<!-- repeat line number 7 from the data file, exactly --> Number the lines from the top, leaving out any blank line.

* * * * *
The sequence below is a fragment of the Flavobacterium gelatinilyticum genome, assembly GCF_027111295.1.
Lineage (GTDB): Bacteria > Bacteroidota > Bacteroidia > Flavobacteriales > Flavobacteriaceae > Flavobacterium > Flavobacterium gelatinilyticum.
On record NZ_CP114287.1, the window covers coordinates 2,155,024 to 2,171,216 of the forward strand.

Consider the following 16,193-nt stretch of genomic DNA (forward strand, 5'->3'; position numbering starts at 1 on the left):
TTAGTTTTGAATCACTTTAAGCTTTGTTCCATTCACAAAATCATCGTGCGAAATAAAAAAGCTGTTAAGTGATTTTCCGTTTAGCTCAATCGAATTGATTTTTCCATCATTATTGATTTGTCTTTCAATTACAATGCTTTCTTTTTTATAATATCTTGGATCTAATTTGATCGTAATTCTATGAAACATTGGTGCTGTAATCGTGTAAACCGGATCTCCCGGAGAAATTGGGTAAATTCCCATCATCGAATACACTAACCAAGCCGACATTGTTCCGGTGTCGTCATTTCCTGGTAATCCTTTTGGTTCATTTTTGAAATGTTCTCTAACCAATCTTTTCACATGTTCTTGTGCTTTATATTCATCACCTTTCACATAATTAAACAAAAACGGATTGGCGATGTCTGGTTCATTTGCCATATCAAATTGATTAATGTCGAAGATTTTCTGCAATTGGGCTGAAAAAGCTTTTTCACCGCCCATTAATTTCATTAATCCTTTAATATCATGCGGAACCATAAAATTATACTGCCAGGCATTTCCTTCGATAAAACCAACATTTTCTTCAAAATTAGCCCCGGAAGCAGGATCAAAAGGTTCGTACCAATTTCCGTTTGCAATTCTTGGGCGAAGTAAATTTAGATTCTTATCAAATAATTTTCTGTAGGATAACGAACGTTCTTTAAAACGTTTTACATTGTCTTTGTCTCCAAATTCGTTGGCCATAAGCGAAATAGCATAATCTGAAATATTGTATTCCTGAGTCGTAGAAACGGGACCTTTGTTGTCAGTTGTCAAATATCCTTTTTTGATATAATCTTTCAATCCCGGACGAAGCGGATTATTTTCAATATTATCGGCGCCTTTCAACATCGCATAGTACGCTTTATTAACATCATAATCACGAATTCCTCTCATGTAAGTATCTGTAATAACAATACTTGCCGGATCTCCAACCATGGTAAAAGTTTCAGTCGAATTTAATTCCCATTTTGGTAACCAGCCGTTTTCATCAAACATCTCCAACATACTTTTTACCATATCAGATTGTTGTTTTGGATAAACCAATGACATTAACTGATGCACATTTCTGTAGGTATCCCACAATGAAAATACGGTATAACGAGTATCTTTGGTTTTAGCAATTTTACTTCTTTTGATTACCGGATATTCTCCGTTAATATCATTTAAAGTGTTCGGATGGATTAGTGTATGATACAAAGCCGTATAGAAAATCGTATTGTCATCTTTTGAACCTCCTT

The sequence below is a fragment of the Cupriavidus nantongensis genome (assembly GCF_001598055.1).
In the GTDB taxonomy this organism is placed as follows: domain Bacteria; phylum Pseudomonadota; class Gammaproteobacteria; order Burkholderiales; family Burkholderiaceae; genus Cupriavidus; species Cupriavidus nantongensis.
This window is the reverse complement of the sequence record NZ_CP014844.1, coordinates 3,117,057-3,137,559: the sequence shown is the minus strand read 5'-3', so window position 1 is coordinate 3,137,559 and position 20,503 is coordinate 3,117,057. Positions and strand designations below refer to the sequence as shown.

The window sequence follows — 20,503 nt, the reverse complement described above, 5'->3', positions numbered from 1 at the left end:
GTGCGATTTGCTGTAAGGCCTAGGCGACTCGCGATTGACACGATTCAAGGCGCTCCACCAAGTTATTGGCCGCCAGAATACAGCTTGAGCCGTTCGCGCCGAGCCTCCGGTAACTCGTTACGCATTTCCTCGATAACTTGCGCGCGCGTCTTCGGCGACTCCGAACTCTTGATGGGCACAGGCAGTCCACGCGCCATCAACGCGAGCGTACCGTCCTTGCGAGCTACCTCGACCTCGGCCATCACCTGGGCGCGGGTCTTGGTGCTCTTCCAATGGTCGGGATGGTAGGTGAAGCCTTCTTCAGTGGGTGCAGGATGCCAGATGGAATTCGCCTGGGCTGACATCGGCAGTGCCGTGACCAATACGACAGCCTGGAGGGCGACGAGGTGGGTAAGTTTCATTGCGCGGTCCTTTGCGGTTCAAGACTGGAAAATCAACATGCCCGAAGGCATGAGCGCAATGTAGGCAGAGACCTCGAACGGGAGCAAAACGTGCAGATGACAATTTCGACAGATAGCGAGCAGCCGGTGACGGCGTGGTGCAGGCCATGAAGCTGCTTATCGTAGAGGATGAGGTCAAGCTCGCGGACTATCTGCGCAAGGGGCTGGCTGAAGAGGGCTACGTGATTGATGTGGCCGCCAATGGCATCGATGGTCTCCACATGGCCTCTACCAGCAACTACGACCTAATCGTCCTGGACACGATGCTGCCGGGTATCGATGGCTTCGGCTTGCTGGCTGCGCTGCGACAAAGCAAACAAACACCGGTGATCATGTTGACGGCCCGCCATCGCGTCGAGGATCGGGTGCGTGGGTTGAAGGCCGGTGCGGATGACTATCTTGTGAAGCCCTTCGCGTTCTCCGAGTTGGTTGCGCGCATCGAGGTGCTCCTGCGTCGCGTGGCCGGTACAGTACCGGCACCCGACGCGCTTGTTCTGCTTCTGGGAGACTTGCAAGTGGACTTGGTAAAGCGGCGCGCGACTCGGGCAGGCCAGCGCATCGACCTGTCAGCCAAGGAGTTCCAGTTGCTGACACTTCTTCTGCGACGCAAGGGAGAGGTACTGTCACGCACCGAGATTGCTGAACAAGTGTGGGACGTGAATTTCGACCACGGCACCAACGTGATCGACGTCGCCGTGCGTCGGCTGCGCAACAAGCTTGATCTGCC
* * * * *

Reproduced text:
In the GTDB taxonomy this organism is placed as follows: domain Bacteria; phylum Pseudomonadota; class Gammaproteobacteria; order Burkholderiales; family Burkholderiaceae; genus Cupriavidus; species Cupriavidus nantongensis.